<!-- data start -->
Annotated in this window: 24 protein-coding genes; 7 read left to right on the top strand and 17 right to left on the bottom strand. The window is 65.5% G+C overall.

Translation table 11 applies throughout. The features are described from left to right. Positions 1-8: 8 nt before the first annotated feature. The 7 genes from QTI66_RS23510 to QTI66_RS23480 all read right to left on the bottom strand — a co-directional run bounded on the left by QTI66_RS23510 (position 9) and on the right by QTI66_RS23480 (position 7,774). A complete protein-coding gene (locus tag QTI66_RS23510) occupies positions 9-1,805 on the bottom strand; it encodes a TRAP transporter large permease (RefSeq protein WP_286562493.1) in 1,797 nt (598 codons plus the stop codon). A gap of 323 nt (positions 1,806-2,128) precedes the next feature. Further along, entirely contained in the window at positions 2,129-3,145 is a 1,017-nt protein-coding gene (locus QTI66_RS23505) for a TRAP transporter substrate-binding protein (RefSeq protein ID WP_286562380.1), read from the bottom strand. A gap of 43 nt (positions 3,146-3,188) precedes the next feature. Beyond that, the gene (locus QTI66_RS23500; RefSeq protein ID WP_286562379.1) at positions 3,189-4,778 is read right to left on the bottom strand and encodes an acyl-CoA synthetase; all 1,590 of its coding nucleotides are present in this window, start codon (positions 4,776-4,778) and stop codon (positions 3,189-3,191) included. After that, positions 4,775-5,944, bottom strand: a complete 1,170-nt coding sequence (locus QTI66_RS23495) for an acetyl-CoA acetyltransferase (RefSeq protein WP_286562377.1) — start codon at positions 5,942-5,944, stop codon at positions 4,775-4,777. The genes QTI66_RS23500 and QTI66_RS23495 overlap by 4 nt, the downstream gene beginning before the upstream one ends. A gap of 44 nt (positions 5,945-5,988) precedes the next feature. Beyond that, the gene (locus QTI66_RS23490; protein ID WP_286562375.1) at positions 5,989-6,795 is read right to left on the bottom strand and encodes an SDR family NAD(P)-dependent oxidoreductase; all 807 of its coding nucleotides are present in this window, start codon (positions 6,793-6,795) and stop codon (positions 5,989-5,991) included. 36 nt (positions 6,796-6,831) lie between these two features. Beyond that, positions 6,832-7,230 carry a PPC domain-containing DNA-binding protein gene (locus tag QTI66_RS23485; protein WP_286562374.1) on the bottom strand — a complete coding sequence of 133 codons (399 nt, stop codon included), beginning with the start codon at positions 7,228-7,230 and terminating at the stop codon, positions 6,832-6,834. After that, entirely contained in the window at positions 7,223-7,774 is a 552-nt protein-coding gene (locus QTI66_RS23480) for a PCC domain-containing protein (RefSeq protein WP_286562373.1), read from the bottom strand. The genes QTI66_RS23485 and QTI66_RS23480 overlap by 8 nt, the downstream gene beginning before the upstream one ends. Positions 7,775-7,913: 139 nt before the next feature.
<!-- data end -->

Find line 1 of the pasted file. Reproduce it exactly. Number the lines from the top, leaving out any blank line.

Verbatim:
Annotated in this window: 24 protein-coding genes; 7 read left to right on the top strand and 17 right to left on the bottom strand. The window is 65.5% G+C overall.